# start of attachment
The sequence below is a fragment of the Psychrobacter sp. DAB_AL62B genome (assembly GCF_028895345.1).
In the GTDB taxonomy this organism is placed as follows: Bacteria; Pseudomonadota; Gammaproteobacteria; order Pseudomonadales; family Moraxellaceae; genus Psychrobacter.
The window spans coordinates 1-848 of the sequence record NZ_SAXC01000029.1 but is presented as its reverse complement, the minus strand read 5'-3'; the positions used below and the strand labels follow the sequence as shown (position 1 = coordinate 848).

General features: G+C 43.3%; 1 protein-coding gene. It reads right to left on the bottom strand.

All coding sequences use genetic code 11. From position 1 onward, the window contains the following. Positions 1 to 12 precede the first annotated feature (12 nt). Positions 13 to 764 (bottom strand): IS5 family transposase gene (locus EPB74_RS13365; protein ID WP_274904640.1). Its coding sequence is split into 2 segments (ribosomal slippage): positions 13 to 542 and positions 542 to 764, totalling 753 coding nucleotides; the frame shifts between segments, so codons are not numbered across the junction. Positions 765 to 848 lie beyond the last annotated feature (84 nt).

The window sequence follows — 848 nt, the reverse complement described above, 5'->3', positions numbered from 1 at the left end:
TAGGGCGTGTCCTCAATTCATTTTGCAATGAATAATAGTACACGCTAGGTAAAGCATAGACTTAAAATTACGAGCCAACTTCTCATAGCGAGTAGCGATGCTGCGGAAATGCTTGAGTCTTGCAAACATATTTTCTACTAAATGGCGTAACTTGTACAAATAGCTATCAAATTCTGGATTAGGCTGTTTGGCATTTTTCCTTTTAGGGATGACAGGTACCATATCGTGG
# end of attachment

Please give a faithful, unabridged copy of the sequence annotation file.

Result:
The sequence below is a fragment of the Psychrobacter sp. DAB_AL62B genome (assembly GCF_028895345.1).
In the GTDB taxonomy this organism is placed as follows: Bacteria; Pseudomonadota; Gammaproteobacteria; order Pseudomonadales; family Moraxellaceae; genus Psychrobacter.
The window spans coordinates 1-848 of the sequence record NZ_SAXC01000029.1 but is presented as its reverse complement, the minus strand read 5'-3'; the positions used below and the strand labels follow the sequence as shown (position 1 = coordinate 848).

General features: G+C 43.3%; 1 protein-coding gene. It reads right to left on the bottom strand.

All coding sequences use genetic code 11. From position 1 onward, the window contains the following. Positions 1 to 12 precede the first annotated feature (12 nt). Positions 13 to 764 (bottom strand): IS5 family transposase gene (locus EPB74_RS13365; protein ID WP_274904640.1). Its coding sequence is split into 2 segments (ribosomal slippage): positions 13 to 542 and positions 542 to 764, totalling 753 coding nucleotides; the frame shifts between segments, so codons are not numbered across the junction. Positions 765 to 848 lie beyond the last annotated feature (84 nt).

The window sequence follows — 848 nt, the reverse complement described above, 5'->3', positions numbered from 1 at the left end:
TAGGGCGTGTCCTCAATTCATTTTGCAATGAATAATAGTACACGCTAGGTAAAGCATAGACTTAAAATTACGAGCCAACTTCTCATAGCGAGTAGCGATGCTGCGGAAATGCTTGAGTCTTGCAAACATATTTTCTACTAAATGGCGTAACTTGTACAAATAGCTATCAAATTCTGGATTAGGCTGTTTGGCATTTTTCCTTTTAGGGATGACAGGTACCATATCGTGG